Research

The Scholars Who Look at American History Through Beer-Tinted Glasses

August 02, 2016

Courtesy of J. Nikol Beckham
J. Nikol Beckham, an assistant professor of communication studies at Randolph College, was a beer geek — and a home brewer — before she became a beer scholar.
The United States and its allies are waging an existential battle with Hitler in Europe. A letter arrives from the front: An American soldier misses his wife, his orchard, his hammock — and his beer.

The soldier and his dream were invented by the United States Brewers’ Foundation. In 1944 the foundation coordinated an advertising campaign that made beer part of a tableau of national prosperity that would sustain morale during wartime.

Beer was presented "as a commodified symbol of the ‘good life’ Americans were fighting to defend," wrote Lisa Jacobson, an associate professor of history at the University of California at Santa Barbara, in a 2009 paper called "Beer Goes to War." The campaign was an effort by brewing companies to transform beer from a working-class vice to a "wholesome American domestic pastime."

And it worked. Beer is now so intertwined with American history and identity that people hardly blinked this year when Anheuser-Busch replaced the logos on Budweiser cans and bottles with the word "America," in an attempt to capitalize on patriotic fervor stirred by the Summer Olympics and the 2016 presidential campaign.

The pastime of using beer as a lens to examine American history and culture, on the other hand, is relatively new. On college campuses and elsewhere, beer is more often seen as a public-health concern, says Ms. Jacobson. Accordingly, much research on the drinking habits and attitudes of Americans has been oriented to diagnosing and treating a social ill.

"I think people who aren’t historians," she says, "have a hard time imagining that beer can be the subject of serious historical inquiry."

That might be changing. The Smithsonian Institution, in Washington, last week posted a job ad seeking a scholar who can help the National Museum of American History collect artifacts and conduct field research for a project on beer brewing in the United States, with a focus on the last half-century. Three years ago, Oregon State University created the Oregon Hops and Brewing Archives in a similar bid to preserve the historical record of beer making in that region.

Tiah Edmunson-Morton, curator of the Oregon archive, says that the idea of studying beer tends to draw amused grins from people who assume that the work is something like a never-ending happy hour, when in fact beer has exerted a serious pull on the trajectory of American politics and culture.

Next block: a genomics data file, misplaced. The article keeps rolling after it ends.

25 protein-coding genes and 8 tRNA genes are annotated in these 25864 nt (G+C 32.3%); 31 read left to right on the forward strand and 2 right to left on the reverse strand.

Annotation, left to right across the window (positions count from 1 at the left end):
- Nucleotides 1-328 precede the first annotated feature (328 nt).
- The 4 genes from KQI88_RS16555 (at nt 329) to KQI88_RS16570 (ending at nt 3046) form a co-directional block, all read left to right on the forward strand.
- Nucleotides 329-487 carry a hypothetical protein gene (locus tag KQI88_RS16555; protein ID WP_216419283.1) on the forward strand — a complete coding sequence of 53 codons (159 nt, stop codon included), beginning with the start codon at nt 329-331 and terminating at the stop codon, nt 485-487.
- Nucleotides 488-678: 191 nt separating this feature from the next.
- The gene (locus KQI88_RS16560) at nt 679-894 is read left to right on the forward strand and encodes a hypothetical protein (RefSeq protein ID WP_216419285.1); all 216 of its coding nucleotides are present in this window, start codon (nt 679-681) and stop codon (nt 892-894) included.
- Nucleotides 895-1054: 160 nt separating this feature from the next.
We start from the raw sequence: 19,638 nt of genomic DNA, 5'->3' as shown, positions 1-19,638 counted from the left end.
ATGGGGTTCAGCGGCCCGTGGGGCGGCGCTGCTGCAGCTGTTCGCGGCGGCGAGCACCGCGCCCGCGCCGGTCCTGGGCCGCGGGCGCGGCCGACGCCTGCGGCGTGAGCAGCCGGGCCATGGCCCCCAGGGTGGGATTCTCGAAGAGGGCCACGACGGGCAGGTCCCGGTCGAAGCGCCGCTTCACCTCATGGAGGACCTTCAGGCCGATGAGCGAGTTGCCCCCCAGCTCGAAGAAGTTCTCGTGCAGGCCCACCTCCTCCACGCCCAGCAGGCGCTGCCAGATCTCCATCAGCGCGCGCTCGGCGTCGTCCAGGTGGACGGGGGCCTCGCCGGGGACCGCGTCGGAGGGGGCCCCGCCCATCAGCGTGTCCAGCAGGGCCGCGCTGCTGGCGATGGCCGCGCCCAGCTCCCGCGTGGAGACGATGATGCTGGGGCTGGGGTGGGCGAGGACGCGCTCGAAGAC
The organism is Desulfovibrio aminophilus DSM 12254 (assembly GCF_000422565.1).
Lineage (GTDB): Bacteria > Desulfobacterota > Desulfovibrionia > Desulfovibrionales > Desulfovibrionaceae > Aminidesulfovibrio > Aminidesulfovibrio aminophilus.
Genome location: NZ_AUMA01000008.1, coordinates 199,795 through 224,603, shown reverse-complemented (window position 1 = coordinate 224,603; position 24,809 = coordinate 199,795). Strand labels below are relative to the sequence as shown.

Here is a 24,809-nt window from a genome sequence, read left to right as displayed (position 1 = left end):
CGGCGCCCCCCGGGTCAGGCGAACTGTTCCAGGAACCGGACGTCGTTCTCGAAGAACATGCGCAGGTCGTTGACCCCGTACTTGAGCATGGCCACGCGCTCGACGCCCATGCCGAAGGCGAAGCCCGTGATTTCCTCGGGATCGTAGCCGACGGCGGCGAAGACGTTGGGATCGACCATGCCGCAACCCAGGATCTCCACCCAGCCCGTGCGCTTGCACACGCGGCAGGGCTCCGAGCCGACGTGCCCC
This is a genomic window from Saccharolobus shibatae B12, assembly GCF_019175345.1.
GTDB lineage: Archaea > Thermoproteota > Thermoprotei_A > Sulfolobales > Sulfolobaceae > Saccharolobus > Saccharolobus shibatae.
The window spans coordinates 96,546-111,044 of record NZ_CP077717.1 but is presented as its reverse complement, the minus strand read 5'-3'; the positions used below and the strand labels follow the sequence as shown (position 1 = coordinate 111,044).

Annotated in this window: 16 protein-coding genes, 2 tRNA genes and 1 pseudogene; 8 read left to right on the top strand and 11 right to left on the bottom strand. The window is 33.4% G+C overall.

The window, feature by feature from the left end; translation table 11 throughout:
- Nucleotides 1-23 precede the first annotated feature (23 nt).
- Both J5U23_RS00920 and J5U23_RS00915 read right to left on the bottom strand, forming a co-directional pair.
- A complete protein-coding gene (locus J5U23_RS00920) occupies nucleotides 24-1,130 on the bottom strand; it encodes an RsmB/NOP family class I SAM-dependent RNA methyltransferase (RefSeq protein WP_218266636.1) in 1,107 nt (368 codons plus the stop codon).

"There’s so much to talk about," says Ms. Edmunson-Morton, "whether it’s gender, labor, economics, tourism, regional identity, or whatever."

"I think the timing is right," says Ms. Jacobson, "for beer studies to kind of take off."

A Field in Ferment

Strictly speaking, "beer studies" does not exist yet as a scholarly field, but people have been studying the technology and science of beer closely for years. Home brewing, which emerged as a niche hobby in the 1970s after Congress repealed federal restrictions that were relics of Prohibition, has become widespread, while the commercial popularity of "craft" brews has inspired a generation of beer geeks.

Where there are geeks, there are academics.

J. Nikol Beckham, an assistant professor of communication studies at Randolph College, in Virginia, was a beer geek before she was a beer scholar, but one road inevitably led to the other. She could not help but notice that she was the only black woman in her community of home brewers and beer enthusiasts. The professor started wondering about the relationship between beer and race in American culture.

Her research took her back to the late 19th and early 20th centuries, when parts of the temperance movement took up arms against urban saloons not just because of what they served, but whom. She found political cartoons from the Prohibitionist Party that painted ugly portraits of German immigrants and African-Americans.

Parts of the temperance movement took up arms against urban saloons not just because of what they served, but whom.
"Saloons were dangerous," says Ms. Beckham, "because they were where immigrants and blacks after the Great Migration were congregating as they came north." Beer, then, was portrayed as "antithetical to a kind of upright, Protestant, white, American identity," she says — a sharp contrast to the Rockwellian idyll that would emerge in the 1940s.

It was around then that historians seemed to lose the thread on beer’s role in American history. The end of Prohibition might have decoupled beer from the nation’s political narrative in the minds of many scholars, says Ms. Jacobson. In any case, she says, "Historians sort of took their eye off the ball" — or, rather, the pint glass.

When Maureen Ogle, a historian and former professor at the University of South Alabama, set out in the 2000s to write a history of beer in America, she was surprised to discover how little there was in the academic literature for her to build on. "It didn’t take very long to read the existing scholarly research on beer," she says. "There just wasn’t anything."

The academics who have been working to fill the gaps in that literature now are optimistic that scholarly interest in beer will continue to ferment.

"I’ve been throwing around the term ‘beer studies’ for a while, but it’s always been a joke when I say it," says Ms. Beckham. "Now it’s gotten sexy enough so that maybe there’s a critical mass."

Steve Kolowich writes about how colleges are changing, and staying the same, in the digital age. Follow him on Twitter @stevekolowich, or write to him at steve.kolowich@chronicle.com.